Australian market expected to open higher 11/10/19

Australian market expected to open higher 11/10/19

OPENING CALL: The Australian share market is expected to open higher. The SPI200 futures contract expected to open up 42 points.


Saudi Arabian Oil Co.'s investment bankers could deliver as soon as Friday a recommended valuation of the state-owned energy giant's IPO below the $2 trillion targeted by Crown Prince Mohammed bin Salman.  


 Apple and Google both removed apps associated with Hong Kong's antigovernment protests from their digital stores in recent days, thrusting the two Silicon Valley giants into controversy related to the unrest.  


Overnight Summary



Each Market in Focus



Australia's S&P/ASX 200 index ended roughly flat at 6547.1, as senior U.S. and Chinese officials prepared to hold trade talks.  

Shares were supported by August home-loan data that add to signals of a housing-market recovery. Mortgage finance to investors in August rose the strongest in nearly three years.  

Corporate news was led by Orora's sale of its Australasian fiber-packaging business to Nippon Paper for a A$1.72 billion enterprise value. Orora jumped 14% to A$3.11 as investors anticipate a capital return, while packaging rival Pact Group gained 2.2% to A$2.33. Banks were mixed, with CBA down 0.1% at A$78.10 while Westpac gained 0.4% to A$28.53. Among the miners, BHP advanced 0.2% to A$35.07.  

 U.S. stocks rallied intraday after U.S. President Donald Trump said he would meet with a key Chinese official for talks Friday, the latest example of trade hopes boosting global markets.  

The Dow Jones Industrial Average rose 129 points, or 0.5%, to 26475, after earlier climbing more than 250 points. The S&P 500 added 0.6%. The broad equity gauge entered the session down nearly 2% so far in October and roughly 3.5% below July's record, though it was still up 16% for the year. The tech-laden Nasdaq Composite advanced 0.5%.  

The gains came after Mr. Trump said on Twitter that he would meet with Chinese Vice Premier Liu He, the head of the Chinese negotiating team, at the White House Friday, contradicting earlier media reports that Chinese leaders would be leaving Washington Thursday, a day earlier than expected.  

Gold futures held their ground above the key $1,500 mark by settlement, but posted their lowest finish in more than a week after President Donald Trump said he plans to meet with Chinese Vice Premier Lui He on Friday as the world economic powers hold their first day of talks in Washington, D.C.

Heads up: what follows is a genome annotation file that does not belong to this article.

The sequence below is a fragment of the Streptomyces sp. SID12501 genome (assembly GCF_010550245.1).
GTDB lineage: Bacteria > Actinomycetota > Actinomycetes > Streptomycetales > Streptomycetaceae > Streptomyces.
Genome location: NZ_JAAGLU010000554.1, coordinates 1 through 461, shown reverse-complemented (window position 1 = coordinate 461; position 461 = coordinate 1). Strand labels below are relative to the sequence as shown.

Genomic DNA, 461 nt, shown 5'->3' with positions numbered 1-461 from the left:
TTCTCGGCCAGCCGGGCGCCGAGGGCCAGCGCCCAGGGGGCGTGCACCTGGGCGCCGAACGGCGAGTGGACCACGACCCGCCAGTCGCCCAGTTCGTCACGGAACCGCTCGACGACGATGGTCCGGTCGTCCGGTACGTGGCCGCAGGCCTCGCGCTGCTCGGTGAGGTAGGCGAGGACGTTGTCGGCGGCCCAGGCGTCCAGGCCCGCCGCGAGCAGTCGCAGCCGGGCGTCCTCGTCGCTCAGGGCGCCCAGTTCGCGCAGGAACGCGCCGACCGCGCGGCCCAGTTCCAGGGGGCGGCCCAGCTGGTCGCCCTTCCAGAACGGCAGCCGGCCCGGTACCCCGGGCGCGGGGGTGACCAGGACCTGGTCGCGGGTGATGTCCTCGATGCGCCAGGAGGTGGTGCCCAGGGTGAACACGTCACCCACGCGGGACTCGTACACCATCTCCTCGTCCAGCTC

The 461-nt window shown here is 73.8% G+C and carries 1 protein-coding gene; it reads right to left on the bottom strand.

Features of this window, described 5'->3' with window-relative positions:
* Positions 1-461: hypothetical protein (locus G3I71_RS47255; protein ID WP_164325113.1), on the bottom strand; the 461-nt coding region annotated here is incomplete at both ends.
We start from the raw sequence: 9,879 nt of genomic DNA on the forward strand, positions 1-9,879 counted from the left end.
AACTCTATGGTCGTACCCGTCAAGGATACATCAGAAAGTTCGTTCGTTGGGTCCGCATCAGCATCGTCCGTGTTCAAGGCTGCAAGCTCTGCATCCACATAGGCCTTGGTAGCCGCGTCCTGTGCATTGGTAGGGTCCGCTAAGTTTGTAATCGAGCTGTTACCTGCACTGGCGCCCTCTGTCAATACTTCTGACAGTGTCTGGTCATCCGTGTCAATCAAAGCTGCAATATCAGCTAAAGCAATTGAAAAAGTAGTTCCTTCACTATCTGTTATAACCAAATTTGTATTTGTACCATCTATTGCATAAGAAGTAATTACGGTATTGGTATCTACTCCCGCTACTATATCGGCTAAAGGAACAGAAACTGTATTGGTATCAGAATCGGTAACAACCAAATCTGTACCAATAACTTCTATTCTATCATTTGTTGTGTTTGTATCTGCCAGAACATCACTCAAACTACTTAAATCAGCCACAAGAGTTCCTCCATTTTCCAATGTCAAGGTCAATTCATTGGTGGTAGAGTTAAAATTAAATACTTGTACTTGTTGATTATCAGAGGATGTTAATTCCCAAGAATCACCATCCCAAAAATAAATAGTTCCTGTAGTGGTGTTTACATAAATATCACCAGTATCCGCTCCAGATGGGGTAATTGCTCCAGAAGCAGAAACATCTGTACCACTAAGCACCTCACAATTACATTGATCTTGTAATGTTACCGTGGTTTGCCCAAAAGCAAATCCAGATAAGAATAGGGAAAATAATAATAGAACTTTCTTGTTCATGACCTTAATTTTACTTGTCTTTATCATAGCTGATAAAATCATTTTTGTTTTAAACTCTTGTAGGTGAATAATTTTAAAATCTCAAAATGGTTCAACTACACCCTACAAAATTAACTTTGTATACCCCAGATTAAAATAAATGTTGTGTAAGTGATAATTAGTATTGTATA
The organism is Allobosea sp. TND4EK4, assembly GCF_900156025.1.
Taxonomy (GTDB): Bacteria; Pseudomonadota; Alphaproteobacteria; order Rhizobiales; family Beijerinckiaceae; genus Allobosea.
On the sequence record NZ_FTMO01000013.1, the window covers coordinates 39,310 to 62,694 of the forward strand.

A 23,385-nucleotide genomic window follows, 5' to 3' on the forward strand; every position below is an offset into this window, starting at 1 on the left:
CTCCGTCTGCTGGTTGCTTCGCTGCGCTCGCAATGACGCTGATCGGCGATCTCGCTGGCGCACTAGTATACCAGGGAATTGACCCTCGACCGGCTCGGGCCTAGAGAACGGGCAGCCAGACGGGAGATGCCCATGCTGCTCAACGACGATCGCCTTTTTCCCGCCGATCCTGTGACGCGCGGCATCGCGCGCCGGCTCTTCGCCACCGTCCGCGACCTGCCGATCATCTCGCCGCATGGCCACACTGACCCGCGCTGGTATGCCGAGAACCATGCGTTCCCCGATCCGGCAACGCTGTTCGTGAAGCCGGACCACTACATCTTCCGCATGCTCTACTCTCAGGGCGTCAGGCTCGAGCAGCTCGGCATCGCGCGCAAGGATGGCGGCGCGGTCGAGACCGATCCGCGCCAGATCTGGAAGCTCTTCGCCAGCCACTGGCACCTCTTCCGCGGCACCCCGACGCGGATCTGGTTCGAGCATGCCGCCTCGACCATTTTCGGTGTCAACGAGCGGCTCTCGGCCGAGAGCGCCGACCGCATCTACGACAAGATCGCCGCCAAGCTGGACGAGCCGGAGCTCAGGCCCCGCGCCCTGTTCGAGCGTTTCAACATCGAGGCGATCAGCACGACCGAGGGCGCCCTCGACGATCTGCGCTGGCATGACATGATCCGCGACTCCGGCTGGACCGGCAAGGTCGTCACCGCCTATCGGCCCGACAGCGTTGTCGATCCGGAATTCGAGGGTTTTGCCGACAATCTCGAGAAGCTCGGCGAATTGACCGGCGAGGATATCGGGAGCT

December gold on Comex lost $11.90, or 0.8%, to settle at $1,500.90 an ounce, after rising 0.6% on Wednesday. The most-active contract saw its lowest finish since Oct. 1, according to FactSet data. In other commodity markets, December wheat prices were down 7 1/4 cents to $4.93.  

U.S. oil prices ended the session 1.8% higher at $53.53/bbl. after OPEC Secretary General Barkindo said the group is willing to consider deeper cuts to production to ensure a tight global market when it meets in December.  

OPEC also reduced its global oil demand forecast for the third consecutive month.

The WSJ Dollar Index recently was down 0.39% at 91.58.  Earlier in the day, sterling rose against the dollar and the euro after U.K. Prime Minister Boris Johnson and his Irish counterpart Leo Varadkar raised hopes of possible progress in the U.K.'s deadlocked talks to leave the EU.  

European stocks made gains in late-afternoon trading on fresh hopes of potential progress in stalled U.S.-China trade talks.
The Stoxx Europe 600 was up 0.7%, the FTSE 100 gained 0.6%, the DAX advanced 0.7% and the CAC-40 was 1.3% ahead.

Meanwhile in equities, luxury goods stocks rise after LVMH Moet Hennessy Louis Vuitton reported better-than-expected third-quarter sales.  

Markets in China, Hong Kong and Japan rose overnight but other Asian indices fell.  

The Shanghai Composite Index gained 0.8% while Japan's Nikkei 225 rose 0.5%.  Japanese shares rose, with the Nikkei Stock Average closing 0.5% higher at 21551.98.

Consumer shares were among the best performers. South Korea's benchmark Kospi fell 0.9% to close at 2028.15, snapping a two-session winning streak. Technology and auto stocks led the decline amid downbeat investor sentiment ahead of new U.S.-China trade talks.  

Hong Kong stocks closed slightly higher. The Hang Seng Index edged up 0.1% to 25707.93. Electronics-parts suppliers provided support amid speculation that Apple may launch an augmented-reality accessory early next year.  

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